You will also need the ROS package nre_p3at to setup a simulation in ROS. Follow the directions on the Robotics Computation Wiki for Setting Up a ROS Package with Git. (Remember, the Robotics Computation site is a shared wiki (gouge), so if you see ways to imporve the directions please contribute!)
You should be able to run this command to get an instance of Gazebo running with a Pioneer robot...
You should see something like this...
If this does not work we'll need to debug your ROS/Gazebo setup!
To get an idea of what is going on, use the introspection command-line tools (
rosnode) to list what nodes are running and the communications.
- We can drive our simulated robot using velocity commands (geometry_msgs/Twist). On what topic should we publish to command the robot?
Now, as we did in Assignment 2, we can use a script with a few "rostopic pub" commands to drive our robot around. Create a new text file in your ROS package called /scripts/pdrive.sh. Include commands in that file to drive your simulated pioneer. Your pdrive.sh script should drive your Pioneer in a 5 m by 5m box, return to the origin and stop. (This goal is approximate - you do not need to be exact with the dimensions.)
If you want to see where your robot has gone, the following are some options for viewing the odometry:
- rostopic echo /sim_p3at/odom
- rosrun rqt_topic rqt_topic
rosrun rqt_plot rqt_plot /sim_p3at/odom/pose/pose/position/x:y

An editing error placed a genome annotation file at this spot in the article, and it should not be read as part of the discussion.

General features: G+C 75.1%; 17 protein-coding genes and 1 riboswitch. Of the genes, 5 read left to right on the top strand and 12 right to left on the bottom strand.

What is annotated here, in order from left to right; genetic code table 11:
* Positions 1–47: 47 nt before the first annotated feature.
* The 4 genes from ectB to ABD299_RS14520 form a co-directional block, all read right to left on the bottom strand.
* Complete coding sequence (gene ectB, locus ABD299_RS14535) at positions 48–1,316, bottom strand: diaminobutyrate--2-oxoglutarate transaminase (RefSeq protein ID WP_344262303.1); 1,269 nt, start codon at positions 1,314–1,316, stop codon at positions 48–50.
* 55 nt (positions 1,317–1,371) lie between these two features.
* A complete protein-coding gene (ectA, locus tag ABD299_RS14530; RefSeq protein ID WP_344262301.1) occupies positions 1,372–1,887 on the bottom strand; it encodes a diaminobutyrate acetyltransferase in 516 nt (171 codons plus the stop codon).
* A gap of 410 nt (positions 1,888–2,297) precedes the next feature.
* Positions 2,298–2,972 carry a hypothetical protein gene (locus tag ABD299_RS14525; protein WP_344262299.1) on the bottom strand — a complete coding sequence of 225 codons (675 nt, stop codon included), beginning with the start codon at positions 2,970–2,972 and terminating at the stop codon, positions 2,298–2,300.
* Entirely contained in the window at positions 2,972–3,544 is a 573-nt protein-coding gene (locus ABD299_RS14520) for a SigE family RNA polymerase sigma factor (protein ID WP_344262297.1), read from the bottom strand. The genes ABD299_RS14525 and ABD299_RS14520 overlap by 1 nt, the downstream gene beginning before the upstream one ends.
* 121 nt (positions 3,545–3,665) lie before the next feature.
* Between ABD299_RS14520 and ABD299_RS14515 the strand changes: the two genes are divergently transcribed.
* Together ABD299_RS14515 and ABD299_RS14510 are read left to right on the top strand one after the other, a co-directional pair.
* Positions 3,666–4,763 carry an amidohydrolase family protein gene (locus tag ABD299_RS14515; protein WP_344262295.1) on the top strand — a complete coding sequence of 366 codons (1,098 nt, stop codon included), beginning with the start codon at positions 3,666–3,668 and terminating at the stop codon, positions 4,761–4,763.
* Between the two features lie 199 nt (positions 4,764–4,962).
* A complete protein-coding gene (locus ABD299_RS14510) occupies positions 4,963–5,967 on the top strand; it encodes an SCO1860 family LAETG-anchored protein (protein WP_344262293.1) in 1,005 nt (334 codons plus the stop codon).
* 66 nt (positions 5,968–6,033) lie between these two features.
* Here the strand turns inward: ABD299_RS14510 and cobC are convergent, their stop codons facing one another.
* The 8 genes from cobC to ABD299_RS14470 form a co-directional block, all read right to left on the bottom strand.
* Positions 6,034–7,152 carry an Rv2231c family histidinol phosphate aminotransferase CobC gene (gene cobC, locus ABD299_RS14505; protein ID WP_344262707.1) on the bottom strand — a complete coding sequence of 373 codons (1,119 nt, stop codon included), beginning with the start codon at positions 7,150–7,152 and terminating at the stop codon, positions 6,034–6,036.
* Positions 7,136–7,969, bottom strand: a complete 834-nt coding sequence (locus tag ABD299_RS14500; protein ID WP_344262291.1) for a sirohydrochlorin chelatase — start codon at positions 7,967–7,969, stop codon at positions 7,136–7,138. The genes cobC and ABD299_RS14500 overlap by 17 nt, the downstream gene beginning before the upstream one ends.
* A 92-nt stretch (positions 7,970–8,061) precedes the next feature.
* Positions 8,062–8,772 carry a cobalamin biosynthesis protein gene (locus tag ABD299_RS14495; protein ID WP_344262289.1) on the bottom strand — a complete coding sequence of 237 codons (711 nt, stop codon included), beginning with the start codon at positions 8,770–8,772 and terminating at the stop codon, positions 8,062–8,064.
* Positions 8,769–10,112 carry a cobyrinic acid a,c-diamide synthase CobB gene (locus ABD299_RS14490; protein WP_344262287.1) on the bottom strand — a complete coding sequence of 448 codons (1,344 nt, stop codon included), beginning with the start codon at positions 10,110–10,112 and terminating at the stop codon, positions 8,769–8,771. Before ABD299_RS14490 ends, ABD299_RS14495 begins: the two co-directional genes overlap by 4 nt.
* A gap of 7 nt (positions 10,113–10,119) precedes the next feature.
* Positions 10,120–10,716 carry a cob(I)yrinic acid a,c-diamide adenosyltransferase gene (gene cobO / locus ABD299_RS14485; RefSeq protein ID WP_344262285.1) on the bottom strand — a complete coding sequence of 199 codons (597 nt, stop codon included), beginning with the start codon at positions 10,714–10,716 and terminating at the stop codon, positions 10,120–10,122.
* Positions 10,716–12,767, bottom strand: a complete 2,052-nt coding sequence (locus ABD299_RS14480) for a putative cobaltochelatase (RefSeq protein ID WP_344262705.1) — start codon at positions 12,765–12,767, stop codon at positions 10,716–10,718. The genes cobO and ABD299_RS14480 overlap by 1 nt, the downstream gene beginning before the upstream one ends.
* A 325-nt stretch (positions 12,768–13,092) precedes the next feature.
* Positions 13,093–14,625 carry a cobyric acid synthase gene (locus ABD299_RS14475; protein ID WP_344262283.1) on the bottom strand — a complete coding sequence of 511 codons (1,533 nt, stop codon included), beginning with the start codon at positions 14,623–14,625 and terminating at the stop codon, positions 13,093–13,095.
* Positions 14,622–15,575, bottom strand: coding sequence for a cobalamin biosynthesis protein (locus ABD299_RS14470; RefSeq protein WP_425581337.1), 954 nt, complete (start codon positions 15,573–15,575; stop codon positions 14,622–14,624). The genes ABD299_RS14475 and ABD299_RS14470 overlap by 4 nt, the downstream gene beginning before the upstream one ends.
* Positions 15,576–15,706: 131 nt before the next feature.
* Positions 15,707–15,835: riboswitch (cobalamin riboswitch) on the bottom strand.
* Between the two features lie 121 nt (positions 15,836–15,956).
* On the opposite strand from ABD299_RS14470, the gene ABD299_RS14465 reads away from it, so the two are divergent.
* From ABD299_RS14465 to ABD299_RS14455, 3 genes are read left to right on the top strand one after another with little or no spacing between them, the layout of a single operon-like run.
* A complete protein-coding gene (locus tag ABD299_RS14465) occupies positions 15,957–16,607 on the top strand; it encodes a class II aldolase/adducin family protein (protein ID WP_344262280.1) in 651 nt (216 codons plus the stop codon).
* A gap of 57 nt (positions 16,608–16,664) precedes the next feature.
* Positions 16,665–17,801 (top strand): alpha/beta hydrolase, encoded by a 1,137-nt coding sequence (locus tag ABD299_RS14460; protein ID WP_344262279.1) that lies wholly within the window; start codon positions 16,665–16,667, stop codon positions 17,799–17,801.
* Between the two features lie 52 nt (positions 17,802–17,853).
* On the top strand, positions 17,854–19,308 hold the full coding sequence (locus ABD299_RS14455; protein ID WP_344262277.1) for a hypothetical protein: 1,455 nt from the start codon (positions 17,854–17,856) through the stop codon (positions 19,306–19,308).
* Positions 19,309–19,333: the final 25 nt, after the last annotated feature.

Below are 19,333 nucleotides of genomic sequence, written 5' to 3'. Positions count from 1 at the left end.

Here is an image of using rqt_plot to show the position vs. time. As you can see, my pdrive.sh script is not very accurate, but it is generally a 5x5 box.
To complete the exercise, make sure and add the /scripts/pdrive.sh to your repository - commit and push.
Exercise 4: MATLAB Control in Simulation
Now we are to the point where we can write a robot controller in MATLAB. In this exercise you will write a MATLAB function called pcontrol(X,Y) in the file matlab/pcontrol.m . You should use a Callback Functions that is called when new position information is published. The callback function should determine a velocity command (linear and angular) based on the current position and the goal position - then publish that command to the appropriate topic. When the simulated pioneer is within 0.5 m of the goal (X,Y), the function should return the error between the current odometry position and the goal.
You will need to generate two MATLAB files. Skeletons of each are below to get you started, but with key parts missing...
The matlab/pcontrol.m file is the main function to drive the robot to a waypoint.
The matlab/p3odomCallback.m file
Another working example for another robot is available here: Husky Control in Gazebo
Feel free to reuse as much of that MATLAB code as you find useful.
You can test your code with these instructions:
Start a new instance of Gazebo with the simulated Pioneer...
Execute the following commands in MATLAB
Your simulated pioneer should drive in a 5x5 box.
To complete the exercise, make sure and add the /matlab/pcontrol.m matlab/p3odomCallback.m files to your repository. You may also have other *.m files (e.g., for the callback function). You should add them as well. Commit and push.